Which foods are good for digestion?
We all know how important it is to eat well if we want to have a healthy digestive system (particularly as we get older and enzyme levels decrease), but it’s not always clear what you should eat to actively promote optimum digestive health.
Our digestive tract is a major entry point of toxins into our body; unsurprising when you consider that the average person consumes more than 25 tonnes of food over their lifetime!
To avoid creating toxins internally, it is important that your digestion is efficient.
Digestive enzymes, fruits and vegetables Every process in the body is driven by enzymes of one kind or another – digestion is no exception.
Digestive enzymes are an essential part of the full and proper digestion of food. Our saliva contains some digestive enzymes (which means that the process of digestion actually begins in the mouth, with chewing). There are also protein digesting enzymes in our stomach.
However, as we age, the number of digestive enzymes manufactured by our bodies declines. Similarly, a poor diet (e.g. high in sugar, saturated fats and chemicals) places a strain on the body by forcing it to manufacture additional enzymes to break down these hard-to-digest foods.
Fruit and vegetables naturally contain the specific digestive enzymes required to help break them down in the body and these can also assist with the digestion of other foods (such as meats). It is therefore essential for the health of your digestive system to eat a balanced diet, which contains a wide variety of fresh (preferably organic) fruit and vegetables that are naturally high in vitamins, minerals, enzymes and other nutrients.
Nutritional deficiencies can impair enzyme production.
This can lead to abdominal bloating, flatulence, stomach cramps and other IBS symptoms. Most absorption of nutrients occurs in the small intestine, so its lining needs to be healthy for adequate absorption to occur. If there is a lack of digestive enzymes, this can lead to food being only partially digested by the time it reaches the large intestine, where it will ferment and putrefy. This problem can be compounded by a lack of fibre in the diet.
Dietary fibre Most people are aware that fibre (both soluble and insoluble) can support the digestive process, but few understand precisely how fibre helps and where to find high quality fibre / high-fibre foods.
How fibre helps
Firstly, the main reason that fibre can support the digestive system is because of the fact that it is indigestible by the body – it cannot be broken down. Instead, it passes through unchanged, “mopping up” and keeping our intestines clear of waste matter such as cholesterol and other fats and toxins broken down by the liver, which is then excreted out in bowel motions. If we do not consume enough fibre, toxins and cholesterol can be reabsorbed back into our bloodstream.
It is important to note that not all fibre is in equal in terms of digestive health support. ‘Added fibre’ is something that we now regularly see added to food packaging. More than likely, this is a reference to bran – the outer coating of the wheat grain removed to make white flour.
Although bran is excellent, taken in its original form (as whole grains), cooked or even better, sprouted and eaten raw, extracted bran is highly irritant. While it can achieve a short-term effect on the digestive system, in the long-term it can weaken peristalsis and inflame the delicate membranes of the colon, leaving them vulnerable to leaky gut and colitis.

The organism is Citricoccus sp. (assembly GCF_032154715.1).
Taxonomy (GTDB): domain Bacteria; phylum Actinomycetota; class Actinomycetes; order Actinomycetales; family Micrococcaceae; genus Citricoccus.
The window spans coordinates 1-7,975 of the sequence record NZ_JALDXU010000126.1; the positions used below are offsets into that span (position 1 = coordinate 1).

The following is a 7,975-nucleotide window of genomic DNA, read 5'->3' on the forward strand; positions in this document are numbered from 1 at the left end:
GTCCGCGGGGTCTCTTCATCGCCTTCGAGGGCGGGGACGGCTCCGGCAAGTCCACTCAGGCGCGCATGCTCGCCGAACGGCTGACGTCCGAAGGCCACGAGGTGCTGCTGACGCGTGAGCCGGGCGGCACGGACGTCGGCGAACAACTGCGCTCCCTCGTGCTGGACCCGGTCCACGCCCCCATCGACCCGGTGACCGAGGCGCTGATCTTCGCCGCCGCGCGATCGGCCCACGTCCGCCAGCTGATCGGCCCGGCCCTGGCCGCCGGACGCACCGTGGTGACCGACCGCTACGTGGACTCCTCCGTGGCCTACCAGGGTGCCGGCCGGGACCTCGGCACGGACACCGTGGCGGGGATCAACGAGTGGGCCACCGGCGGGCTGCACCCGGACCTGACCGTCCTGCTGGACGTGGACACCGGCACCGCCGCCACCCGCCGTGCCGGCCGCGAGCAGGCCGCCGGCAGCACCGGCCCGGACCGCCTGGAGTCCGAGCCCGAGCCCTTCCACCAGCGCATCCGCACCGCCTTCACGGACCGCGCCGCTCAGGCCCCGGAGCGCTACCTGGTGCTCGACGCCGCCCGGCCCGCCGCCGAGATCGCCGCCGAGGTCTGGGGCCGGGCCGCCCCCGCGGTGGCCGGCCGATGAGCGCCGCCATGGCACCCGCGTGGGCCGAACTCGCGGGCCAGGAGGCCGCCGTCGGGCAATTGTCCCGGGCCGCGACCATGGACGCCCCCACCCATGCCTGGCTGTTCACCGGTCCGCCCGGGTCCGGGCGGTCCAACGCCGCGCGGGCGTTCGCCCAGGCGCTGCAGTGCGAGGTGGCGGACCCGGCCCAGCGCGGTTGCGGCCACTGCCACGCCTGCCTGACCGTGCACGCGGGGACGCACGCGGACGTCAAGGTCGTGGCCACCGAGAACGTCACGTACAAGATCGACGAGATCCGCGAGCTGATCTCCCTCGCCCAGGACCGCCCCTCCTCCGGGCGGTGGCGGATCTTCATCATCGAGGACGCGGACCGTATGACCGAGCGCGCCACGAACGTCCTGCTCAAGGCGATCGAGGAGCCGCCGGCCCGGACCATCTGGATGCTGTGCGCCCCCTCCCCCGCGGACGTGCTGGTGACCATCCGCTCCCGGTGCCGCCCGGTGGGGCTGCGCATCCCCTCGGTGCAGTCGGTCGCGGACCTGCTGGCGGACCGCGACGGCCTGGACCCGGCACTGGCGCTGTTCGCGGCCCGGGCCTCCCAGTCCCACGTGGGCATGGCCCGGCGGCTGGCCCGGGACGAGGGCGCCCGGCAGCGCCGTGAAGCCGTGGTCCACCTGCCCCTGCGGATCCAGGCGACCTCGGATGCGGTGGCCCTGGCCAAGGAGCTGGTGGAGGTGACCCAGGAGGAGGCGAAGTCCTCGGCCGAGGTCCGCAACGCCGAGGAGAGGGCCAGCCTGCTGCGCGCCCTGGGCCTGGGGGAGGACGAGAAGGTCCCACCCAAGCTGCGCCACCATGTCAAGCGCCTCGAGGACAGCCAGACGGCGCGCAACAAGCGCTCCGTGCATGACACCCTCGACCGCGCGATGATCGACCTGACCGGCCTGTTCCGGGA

Naturally-occurring fibre, as part of a whole food (e.g. grains, fruits, vegetables), has several beneficial effects on digestion, as well as general health and well-being:
the bulk is helpful in the colon, encouraging natural peristalsis
bowel transit time is increased (therefore reducing any tendency towards constipation)
it helps to lower cholesterol and triglyceride levels by binding with them in the gut, inhibiting their re-absorption
it slows the absorption of sugar into the bloodstream, thereby lowering the glycaemic index (GI) of eaten food
it slows the absorption of fat, helping to keep you full for longer.
Insoluble fibre increases the weight, bulk and softness of the stool. Good sources are whole grains, fruit and vegetables (preferably organic).
Soluble fibre dissolves in water to form a thick, gummy solution. It is particularly good for lowering cholesterol, slowing the absorption of sugar into the bloodstream and binding with toxins in the gut. Good sources are seaweed, oats, rice, legumes and pectin in fruit, vegetables and legumes. Psyllium is also rich in soluble fibre.
Fermented foods (probiotic foods)
Lastly, we will take a quick look at a lesser known source of support for digestive health – fermented foods.
Fermentation is, of course, unwanted when it takes place in the gut as a result of incomplete digestion. However, when a more complete fermentation takes place, before eating the food, there are two main benefits:
1.digestion is much easier and more complete
2.these foods and drinks help to re-populate the colon with friendly bacterial flora (such as Lactobacillus), which help to keep the colon clean and healthy.
Examples of fermented foods include sauerkraut, rejuvelac, the ripe form of seed sauce, tempeh, tofu, kefir and the list goes on…
Keep that gut happy and healthy!